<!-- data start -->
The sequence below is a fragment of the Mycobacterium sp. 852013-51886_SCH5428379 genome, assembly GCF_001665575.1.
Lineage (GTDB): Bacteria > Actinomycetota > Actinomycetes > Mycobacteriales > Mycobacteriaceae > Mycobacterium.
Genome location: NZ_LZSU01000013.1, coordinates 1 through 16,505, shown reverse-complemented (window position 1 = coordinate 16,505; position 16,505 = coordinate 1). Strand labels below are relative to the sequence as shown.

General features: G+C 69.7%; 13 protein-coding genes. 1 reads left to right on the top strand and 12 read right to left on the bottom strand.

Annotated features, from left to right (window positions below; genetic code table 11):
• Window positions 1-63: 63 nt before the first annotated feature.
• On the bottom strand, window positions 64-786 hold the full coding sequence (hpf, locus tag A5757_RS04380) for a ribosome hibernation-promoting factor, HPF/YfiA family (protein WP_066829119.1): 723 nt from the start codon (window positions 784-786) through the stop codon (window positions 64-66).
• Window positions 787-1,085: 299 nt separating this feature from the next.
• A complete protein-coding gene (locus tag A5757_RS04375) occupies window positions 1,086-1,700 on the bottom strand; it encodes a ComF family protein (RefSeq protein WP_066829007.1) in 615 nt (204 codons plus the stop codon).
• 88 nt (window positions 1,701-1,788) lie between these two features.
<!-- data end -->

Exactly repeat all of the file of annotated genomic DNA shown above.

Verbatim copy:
The sequence below is a fragment of the Mycobacterium sp. 852013-51886_SCH5428379 genome, assembly GCF_001665575.1.
Lineage (GTDB): Bacteria > Actinomycetota > Actinomycetes > Mycobacteriales > Mycobacteriaceae > Mycobacterium.
Genome location: NZ_LZSU01000013.1, coordinates 1 through 16,505, shown reverse-complemented (window position 1 = coordinate 16,505; position 16,505 = coordinate 1). Strand labels below are relative to the sequence as shown.

General features: G+C 69.7%; 13 protein-coding genes. 1 reads left to right on the top strand and 12 read right to left on the bottom strand.

Annotated features, from left to right (window positions below; genetic code table 11):
• Window positions 1-63: 63 nt before the first annotated feature.
• On the bottom strand, window positions 64-786 hold the full coding sequence (hpf, locus tag A5757_RS04380) for a ribosome hibernation-promoting factor, HPF/YfiA family (protein WP_066829119.1): 723 nt from the start codon (window positions 784-786) through the stop codon (window positions 64-66).
• Window positions 787-1,085: 299 nt separating this feature from the next.
• A complete protein-coding gene (locus tag A5757_RS04375) occupies window positions 1,086-1,700 on the bottom strand; it encodes a ComF family protein (RefSeq protein WP_066829007.1) in 615 nt (204 codons plus the stop codon).
• 88 nt (window positions 1,701-1,788) lie between these two features.